4
$\begingroup$

In some programming languages type of variable goes before it's name.
In another - name goes first and then type. For example if I declare string:
String s = "some string"
Or
val s: String = "some string"
Which version loads brain less and allow easier think about problem ?

$\endgroup$
  • 3
    $\begingroup$ I have no idea if this question is more appropriate for here or cs.stackexchange. Regardless, I'm pretty sure the answer is that we don't know. Heck, we just started to measure if curly braces are a good idea (they aren't). $\endgroup$ – Seanny123 Feb 27 '18 at 22:36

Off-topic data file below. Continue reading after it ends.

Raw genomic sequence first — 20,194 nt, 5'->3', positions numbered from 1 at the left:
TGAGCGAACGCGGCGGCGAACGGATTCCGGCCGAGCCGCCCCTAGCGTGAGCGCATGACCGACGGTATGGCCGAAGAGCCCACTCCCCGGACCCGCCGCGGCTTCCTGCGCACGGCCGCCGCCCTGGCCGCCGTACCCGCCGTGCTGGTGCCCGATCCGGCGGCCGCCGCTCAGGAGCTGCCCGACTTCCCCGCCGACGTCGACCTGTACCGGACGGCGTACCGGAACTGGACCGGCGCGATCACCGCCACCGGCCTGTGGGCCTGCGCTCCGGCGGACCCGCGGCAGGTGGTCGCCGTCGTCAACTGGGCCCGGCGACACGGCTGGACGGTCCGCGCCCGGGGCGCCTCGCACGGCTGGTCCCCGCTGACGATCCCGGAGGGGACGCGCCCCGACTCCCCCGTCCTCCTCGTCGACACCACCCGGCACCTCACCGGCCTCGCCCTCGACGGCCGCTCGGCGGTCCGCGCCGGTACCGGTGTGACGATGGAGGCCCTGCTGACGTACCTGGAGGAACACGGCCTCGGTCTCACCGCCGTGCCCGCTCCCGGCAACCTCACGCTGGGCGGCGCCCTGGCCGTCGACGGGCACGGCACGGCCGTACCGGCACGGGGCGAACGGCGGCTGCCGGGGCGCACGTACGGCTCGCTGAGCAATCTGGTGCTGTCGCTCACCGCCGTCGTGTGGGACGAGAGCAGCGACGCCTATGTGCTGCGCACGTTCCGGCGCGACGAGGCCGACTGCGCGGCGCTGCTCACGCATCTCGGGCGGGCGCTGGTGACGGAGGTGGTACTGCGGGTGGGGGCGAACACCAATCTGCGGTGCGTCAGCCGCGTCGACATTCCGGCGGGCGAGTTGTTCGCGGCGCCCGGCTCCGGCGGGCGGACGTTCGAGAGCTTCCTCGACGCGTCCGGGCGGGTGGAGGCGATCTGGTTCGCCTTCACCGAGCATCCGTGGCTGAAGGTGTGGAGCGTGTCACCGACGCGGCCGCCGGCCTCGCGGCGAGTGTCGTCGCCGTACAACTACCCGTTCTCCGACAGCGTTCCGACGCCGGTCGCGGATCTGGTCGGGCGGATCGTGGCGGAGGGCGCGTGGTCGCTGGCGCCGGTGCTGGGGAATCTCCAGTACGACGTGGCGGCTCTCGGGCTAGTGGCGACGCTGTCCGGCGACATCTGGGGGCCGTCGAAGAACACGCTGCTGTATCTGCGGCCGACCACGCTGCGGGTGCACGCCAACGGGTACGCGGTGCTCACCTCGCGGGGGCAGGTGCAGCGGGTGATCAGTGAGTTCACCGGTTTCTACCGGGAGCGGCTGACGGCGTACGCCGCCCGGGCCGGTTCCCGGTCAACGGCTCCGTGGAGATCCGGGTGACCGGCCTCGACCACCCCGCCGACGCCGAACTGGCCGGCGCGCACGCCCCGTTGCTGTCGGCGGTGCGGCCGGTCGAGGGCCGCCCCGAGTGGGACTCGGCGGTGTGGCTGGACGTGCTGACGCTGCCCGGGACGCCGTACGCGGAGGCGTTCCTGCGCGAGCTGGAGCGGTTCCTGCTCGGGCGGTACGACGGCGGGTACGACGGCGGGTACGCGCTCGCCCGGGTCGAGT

• $\begingroup$ I think this may also depend on the [regular] language [used to communicate in everyday life]. For example, English places its adjectives before the subject (type-object, e.g. 'wooden chair'), while in French its the reverse ('chaise en bois') $\endgroup$ – AliceD Feb 28 '18 at 13:34
  • $\begingroup$ @AliceD But type isn't adjective, it's a noun that describes name. We say 'Lucky is a dog', i.e. <name> is a <type>, so type comes after name in English. Isn't it ? $\endgroup$ – R S Feb 28 '18 at 14:40
  • $\begingroup$ Yes that makes sense. Anyway, my point really was if you've done some research yourself so to scope the question. $\endgroup$ – AliceD Feb 28 '18 at 19:33
  • 2
    $\begingroup$ You're more likely to get an answer (if this has been researched) on the PPIG mailing list ppig.org/about $\endgroup$ – Fizz Apr 14 '18 at 18:47

Your Answer

By clicking “Post Your Answer”, you agree to our terms of service, privacy policy and cookie policy

Browse other questions tagged or ask your own question.